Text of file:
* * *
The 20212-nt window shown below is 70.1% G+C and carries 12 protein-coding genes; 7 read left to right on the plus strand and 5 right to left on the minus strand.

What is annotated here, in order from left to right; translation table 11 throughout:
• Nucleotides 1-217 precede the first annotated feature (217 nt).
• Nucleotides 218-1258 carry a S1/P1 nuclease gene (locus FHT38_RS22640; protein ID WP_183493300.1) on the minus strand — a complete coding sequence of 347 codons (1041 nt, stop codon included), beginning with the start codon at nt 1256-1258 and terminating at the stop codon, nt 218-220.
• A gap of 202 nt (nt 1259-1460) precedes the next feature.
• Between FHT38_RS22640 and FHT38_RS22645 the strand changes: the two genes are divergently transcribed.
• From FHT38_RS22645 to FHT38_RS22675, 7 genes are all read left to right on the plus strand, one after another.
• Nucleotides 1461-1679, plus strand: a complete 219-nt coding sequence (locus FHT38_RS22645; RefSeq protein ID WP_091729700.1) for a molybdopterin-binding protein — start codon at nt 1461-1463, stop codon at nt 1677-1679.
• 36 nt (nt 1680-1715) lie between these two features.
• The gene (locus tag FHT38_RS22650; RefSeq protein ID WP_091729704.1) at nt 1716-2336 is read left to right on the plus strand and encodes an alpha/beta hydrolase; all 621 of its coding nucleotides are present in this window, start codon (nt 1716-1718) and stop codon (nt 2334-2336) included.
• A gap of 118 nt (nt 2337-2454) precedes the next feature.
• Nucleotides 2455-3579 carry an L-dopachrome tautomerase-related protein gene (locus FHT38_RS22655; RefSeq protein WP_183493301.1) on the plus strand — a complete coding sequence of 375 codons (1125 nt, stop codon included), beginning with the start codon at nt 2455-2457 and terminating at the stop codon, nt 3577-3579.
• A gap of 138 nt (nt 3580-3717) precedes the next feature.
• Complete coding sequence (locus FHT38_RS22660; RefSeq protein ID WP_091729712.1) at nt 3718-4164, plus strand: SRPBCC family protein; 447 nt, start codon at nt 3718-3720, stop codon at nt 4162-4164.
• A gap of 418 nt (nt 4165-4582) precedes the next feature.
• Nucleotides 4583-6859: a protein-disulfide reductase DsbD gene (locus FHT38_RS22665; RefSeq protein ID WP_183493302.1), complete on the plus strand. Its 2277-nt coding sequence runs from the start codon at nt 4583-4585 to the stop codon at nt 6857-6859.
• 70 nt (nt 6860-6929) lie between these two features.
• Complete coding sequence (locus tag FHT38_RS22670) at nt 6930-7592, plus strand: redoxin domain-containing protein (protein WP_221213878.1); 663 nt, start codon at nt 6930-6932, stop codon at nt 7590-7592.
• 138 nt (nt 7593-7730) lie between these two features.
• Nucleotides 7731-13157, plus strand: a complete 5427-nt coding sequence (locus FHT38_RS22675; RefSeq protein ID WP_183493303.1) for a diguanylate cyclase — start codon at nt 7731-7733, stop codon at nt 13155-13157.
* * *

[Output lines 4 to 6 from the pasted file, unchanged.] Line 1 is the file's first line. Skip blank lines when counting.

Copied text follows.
• Nucleotides 218-1258 carry a S1/P1 nuclease gene (locus FHT38_RS22640; protein ID WP_183493300.1) on the minus strand — a complete coding sequence of 347 codons (1041 nt, stop codon included), beginning with the start codon at nt 1256-1258 and terminating at the stop codon, nt 218-220.
• A gap of 202 nt (nt 1259-1460) precedes the next feature.
• Between FHT38_RS22640 and FHT38_RS22645 the strand changes: the two genes are divergently transcribed.